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Chapter 2 Continued page 3

 

5. Removal Module (EREM) of the ENFORCE:  ENFORCE Removal Module (EREM) is a module of the Enforcement Case Tracking System (ENFORCE) that will support detention and removal operations.  As such, it is integrated with applications that support other enforcement operations, e.g. apprehensions, investigations and intelligence.  ENFORCE will support all enforcement processes and make enforcement data available at all levels of DHS nationwide.  ENFORCE will capture data on individuals, entities, and investigative cases, and support case processing from apprehension through final completion.  ENFORCE will be used to support field personnel by producing required forms and reports.  Finally, ENFORCE will provide intelligence and management information to support decision makers.  EREM goals are to:

 

      Ensure timely, accurate and complete information;

      Obviate redundant data entry across multiple systems;

      Capture information as a part of the operational workflow;

      Produce forms and statistics, and pass information to partners, customers and stakeholders as a by-product of information capture;

      Make structured decisions on the basis of information on hand and business rules; and

      Provide support for optimal decision-making.

 

6.    DRO Reorganization:  In May 2003, the Assistant Secretary for ICE announced an interim organization structure for the bureau.  Within this structure DRO field elements would be geographically realigned to with that of the investigations program and re-subordinated to report directly to HQ DRO, Field Operations.  This reorganization will:

 

      Create a direct line of authority over all DRO elements;

      Develop and practice consistent operations nationwide;

      Develop and apply uniform detention standards;

      Optimize nationwide utilization of bed space and transportation resources; and

      Mirror and fully support the ICE enforcement field structure.

 

 

 

The Director, DRO with direct control over field operations and the program’s detention facilities will be in the best position to influence real changes and the regulation needed to address and resolve historical issues regarding the treatment population, facility and infrastructure conditions, personnel training, and much-needed standardization of policy and procedures.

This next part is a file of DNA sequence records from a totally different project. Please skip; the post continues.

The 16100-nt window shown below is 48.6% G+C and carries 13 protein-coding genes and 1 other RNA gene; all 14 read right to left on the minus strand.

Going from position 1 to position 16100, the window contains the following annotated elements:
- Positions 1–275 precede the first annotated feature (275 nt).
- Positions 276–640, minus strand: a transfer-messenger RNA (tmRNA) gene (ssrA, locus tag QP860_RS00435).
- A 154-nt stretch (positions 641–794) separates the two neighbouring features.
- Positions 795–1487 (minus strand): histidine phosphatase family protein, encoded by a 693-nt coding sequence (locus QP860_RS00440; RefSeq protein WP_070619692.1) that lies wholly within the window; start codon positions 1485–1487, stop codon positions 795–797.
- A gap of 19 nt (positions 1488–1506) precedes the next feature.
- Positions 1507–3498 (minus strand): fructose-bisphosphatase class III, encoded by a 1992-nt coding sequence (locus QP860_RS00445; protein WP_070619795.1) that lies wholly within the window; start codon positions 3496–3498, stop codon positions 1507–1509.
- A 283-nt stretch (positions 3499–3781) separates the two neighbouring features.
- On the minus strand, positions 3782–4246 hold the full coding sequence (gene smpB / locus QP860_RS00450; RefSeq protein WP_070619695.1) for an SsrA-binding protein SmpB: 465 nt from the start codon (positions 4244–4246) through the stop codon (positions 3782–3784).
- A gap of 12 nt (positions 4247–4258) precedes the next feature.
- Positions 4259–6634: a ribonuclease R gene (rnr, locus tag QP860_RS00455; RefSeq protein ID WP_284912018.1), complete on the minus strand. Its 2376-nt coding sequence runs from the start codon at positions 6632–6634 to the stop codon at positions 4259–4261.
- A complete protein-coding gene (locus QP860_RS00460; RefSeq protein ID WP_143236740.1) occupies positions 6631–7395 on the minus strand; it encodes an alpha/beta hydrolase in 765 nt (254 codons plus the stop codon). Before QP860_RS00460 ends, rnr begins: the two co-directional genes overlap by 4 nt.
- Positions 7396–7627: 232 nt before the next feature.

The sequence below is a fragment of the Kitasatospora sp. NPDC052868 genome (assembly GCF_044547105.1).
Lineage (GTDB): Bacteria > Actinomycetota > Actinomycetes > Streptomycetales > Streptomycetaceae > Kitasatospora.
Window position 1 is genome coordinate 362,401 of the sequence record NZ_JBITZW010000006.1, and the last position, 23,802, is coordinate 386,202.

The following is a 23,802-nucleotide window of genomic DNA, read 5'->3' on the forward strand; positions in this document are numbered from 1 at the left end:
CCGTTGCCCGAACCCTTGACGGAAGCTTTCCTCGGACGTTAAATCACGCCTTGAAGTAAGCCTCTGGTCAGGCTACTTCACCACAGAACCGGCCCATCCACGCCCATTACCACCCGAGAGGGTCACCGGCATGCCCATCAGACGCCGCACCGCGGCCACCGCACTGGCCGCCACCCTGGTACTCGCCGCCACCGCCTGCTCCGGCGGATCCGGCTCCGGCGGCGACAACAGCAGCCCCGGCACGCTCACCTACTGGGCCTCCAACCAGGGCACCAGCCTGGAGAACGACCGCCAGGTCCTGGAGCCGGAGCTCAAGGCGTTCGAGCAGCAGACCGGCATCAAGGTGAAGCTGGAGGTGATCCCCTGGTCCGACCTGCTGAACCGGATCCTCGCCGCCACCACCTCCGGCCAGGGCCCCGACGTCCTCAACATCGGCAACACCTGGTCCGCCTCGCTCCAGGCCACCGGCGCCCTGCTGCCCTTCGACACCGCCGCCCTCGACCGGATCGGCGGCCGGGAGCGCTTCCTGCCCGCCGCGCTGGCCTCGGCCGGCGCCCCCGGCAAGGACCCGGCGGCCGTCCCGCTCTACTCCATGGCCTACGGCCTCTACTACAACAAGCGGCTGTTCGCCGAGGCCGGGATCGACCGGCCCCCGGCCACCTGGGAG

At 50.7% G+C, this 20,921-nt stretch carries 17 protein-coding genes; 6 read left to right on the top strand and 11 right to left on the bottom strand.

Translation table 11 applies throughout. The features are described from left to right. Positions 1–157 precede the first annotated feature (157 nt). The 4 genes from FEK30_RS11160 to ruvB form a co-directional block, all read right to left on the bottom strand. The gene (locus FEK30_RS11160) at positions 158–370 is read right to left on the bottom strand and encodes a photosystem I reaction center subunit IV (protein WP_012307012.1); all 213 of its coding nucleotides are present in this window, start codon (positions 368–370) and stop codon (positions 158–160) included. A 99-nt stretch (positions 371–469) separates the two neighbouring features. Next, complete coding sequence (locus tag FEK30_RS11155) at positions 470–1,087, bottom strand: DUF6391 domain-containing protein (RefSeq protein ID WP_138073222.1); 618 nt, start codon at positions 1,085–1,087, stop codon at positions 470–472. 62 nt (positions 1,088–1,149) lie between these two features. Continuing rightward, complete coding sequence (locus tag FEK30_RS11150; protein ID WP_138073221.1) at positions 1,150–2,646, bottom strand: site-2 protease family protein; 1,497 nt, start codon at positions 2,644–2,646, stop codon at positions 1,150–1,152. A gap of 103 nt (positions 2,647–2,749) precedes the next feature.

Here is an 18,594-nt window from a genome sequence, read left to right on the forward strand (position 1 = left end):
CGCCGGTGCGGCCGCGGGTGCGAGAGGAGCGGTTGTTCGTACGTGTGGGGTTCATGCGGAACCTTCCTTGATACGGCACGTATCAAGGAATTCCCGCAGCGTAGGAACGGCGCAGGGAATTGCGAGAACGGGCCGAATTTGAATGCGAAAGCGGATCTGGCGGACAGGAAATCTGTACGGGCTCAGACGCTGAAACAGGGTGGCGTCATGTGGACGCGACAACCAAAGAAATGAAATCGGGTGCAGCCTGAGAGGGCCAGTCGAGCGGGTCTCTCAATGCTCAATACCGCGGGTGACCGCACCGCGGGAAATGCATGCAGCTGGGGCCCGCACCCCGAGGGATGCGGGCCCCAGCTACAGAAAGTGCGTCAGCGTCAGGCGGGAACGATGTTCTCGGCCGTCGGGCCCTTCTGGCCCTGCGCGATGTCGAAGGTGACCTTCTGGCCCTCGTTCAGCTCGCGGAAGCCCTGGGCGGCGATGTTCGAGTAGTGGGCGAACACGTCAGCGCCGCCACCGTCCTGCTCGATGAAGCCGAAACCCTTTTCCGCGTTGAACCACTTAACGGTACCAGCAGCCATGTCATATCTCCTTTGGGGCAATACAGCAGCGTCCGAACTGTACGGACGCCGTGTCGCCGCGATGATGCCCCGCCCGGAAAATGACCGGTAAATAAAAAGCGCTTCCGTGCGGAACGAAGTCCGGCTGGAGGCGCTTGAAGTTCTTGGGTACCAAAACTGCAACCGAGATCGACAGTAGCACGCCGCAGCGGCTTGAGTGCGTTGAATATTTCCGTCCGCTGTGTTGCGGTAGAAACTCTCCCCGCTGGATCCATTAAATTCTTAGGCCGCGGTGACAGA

7. Increased Removals:  Moving toward a 100% rate of removal for all removable aliens allows ICE to provide the level of immigration enforcement necessary to keep America secure.  Without this final step in the process, apprehensions made by other DHS programs (such as the Border Patrol, Inspections, and Investigations) will not provide the deterrent or the enforcement tool necessary to secure America’s borders.

 

Enhancements to the DRO removals program will directly benefit DHS enforcement initiatives (such as the Student Exchange and Visitor Program (SEVP), the United States Visitor and Immigrant Status Indicator Technology (US-VISIT) by completing the final step in the enforcement process.  Only by apprehending and removing those individuals who choose to disregard immigration law, can the overall program be successful.

 

8. National Fleet System:  A comprehensive National Transportation Plan is necessary in order to maximize the use of DRO’s limited air and ground resources while ensuring efficiency.  A contract study will consider all transportation means, current routes, and location of existing facilities and potential sites to maximize a forward-thinking transportation plan.  Meanwhile, an ongoing replacement and enhancement of the DRO vehicle fleet program that provides for adequate types and numbers of vehicles is instrumental in carrying out the ICE and DRO missions.  Based on the needs of DRO, an adequate annual fleet budget should be dedicated to ensure that staff has adequate numbers and appropriate types of vehicles.